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How to Lie with Statistics (Penguin Business) Paperback – 12 Dec 1991

4.5 out of 5 stars 61 customer reviews

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Product details

  • Paperback: 128 pages
  • Publisher: Penguin; New Ed edition (12 Dec. 1991)
  • Language: English
  • ISBN-10: 0140136290
  • ISBN-13: 978-0140136296
  • Product Dimensions: 19.3 x 12.7 x 1 cm
  • Average Customer Review: 4.5 out of 5 stars  See all reviews (61 customer reviews)
  • Amazon Bestsellers Rank: 12,114 in Books (See Top 100 in Books)

Product Description

Review

A pleasantly subversive little book, Guaranteed to undermine your faith in the almighty statistic.

About the Author

Darrell Huff (1913-2001) was a professional writer. He lived in Carmel, California.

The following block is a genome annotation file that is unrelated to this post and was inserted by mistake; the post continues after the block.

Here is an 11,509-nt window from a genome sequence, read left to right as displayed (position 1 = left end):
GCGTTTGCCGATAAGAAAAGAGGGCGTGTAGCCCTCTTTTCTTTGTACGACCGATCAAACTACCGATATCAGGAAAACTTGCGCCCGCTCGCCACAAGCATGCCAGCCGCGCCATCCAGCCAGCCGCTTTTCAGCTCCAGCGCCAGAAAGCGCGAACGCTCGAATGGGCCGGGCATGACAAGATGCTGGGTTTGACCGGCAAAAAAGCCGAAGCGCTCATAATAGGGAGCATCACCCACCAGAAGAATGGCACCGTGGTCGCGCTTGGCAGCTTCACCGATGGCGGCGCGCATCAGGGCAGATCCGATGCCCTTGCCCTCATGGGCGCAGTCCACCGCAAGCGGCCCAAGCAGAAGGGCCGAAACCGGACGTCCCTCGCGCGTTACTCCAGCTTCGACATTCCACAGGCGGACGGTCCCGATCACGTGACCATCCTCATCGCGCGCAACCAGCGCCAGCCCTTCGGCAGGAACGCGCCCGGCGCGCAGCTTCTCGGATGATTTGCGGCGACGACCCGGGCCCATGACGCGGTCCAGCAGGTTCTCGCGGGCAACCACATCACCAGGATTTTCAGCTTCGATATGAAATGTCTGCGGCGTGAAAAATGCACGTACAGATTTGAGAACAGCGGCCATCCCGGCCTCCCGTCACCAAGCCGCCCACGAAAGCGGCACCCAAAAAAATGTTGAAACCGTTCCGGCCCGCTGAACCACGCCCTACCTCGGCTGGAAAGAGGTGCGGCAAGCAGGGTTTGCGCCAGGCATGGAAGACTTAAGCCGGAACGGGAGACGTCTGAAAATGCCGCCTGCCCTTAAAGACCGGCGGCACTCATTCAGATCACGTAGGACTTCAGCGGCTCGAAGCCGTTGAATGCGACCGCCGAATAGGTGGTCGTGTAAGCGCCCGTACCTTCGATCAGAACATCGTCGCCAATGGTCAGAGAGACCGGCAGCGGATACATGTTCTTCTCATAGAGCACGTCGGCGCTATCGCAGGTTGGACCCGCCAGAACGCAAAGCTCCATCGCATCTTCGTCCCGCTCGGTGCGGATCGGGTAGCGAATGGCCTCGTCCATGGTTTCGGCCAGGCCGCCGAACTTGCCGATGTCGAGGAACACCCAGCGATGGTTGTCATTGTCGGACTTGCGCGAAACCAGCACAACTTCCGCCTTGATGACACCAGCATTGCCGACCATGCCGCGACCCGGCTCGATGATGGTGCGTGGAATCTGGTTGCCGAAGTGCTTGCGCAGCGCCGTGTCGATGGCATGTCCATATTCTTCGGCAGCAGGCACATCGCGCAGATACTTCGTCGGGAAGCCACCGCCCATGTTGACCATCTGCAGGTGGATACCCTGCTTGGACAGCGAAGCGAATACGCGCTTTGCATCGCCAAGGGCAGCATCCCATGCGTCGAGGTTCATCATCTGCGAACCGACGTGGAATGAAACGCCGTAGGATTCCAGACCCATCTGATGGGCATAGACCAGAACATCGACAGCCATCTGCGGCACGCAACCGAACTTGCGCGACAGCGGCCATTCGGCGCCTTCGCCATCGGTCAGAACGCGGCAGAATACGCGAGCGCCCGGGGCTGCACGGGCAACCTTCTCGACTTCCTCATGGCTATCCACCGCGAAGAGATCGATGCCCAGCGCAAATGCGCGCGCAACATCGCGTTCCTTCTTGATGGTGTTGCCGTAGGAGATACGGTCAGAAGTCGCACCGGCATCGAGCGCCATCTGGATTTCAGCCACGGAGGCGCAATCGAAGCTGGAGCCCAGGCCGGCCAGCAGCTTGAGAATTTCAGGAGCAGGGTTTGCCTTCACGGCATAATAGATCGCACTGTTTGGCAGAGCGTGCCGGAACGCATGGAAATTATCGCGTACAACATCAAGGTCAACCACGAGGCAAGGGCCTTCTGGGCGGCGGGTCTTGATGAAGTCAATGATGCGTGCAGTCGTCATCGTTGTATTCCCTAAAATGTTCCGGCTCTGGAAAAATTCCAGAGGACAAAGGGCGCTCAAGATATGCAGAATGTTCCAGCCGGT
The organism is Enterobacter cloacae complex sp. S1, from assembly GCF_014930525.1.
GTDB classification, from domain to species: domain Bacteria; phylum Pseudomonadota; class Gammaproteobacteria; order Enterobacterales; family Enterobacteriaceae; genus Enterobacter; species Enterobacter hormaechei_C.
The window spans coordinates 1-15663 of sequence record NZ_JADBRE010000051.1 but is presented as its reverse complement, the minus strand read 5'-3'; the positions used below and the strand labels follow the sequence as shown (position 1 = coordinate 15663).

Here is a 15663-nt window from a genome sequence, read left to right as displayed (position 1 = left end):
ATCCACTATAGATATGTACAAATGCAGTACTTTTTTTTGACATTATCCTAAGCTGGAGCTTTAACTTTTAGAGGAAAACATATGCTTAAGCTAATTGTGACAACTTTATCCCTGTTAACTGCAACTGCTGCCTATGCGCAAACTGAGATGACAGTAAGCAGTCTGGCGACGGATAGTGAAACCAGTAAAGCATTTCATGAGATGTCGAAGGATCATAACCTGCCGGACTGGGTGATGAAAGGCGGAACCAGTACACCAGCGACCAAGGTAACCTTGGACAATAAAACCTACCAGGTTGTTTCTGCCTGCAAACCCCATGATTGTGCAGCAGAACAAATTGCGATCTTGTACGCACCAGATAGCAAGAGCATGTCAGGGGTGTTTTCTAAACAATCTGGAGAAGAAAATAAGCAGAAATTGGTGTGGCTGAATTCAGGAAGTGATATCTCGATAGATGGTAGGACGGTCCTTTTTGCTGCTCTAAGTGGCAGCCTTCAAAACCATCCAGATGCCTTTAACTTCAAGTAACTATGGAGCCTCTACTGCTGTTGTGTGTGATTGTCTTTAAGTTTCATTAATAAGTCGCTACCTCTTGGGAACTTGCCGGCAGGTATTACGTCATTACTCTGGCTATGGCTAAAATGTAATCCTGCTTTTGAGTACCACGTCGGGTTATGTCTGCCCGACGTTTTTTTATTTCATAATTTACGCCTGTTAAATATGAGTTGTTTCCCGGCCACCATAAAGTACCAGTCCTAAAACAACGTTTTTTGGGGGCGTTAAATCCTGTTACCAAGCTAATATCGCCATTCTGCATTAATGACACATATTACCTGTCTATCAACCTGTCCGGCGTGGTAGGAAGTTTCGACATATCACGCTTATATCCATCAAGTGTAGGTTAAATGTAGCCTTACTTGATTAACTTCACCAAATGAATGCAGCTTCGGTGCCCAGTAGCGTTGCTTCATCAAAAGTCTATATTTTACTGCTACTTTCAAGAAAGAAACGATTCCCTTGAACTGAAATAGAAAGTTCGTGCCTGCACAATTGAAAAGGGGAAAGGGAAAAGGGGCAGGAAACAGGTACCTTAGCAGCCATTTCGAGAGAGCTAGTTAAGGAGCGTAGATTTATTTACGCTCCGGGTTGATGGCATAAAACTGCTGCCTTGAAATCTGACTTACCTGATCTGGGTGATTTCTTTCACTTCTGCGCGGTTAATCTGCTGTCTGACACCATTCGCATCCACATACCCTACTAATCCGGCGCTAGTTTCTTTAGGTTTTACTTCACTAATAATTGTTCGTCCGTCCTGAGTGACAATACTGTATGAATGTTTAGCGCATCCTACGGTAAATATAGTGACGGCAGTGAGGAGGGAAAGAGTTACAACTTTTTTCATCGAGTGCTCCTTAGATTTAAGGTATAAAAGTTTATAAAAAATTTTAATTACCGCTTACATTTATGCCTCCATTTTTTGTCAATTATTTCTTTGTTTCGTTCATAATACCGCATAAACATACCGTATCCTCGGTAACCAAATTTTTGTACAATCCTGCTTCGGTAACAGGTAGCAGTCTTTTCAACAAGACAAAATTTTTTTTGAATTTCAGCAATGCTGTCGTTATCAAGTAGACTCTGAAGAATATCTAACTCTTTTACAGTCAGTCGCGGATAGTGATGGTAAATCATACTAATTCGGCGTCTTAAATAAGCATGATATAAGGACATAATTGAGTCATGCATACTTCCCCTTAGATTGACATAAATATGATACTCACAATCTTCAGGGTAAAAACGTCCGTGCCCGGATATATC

Customer Reviews

Top Customer Reviews

Format: Paperback Verified Purchase
This excellent book is something very unusual.

First, it's about numbers but manages to be both extremely easy to read and very entertaining.

Secondly, although it is so accessible that a ten-year old of average intelligence should be able to understand everything in this book, the points it makes are so universal in application that even someone with much greater mathematical knowledge - and I write this as a graduate with two degrees in a discipline which requires statistical understanding - can find it full of useful reminders and even the odd valuable idea you might not have thought of or heard of.

The book is about how numbers can be manipulated, by accident or design, to trick people into making false conclusions, and how to spot when you are being fed misleading numbers. In this day and age the ability to spot bad statistics is extremely important to everyone and can literally be a life-saver.

I was very surprised indeed to see that a previous reviewer had described this book as "not for everyone." I could not disagree more strongly.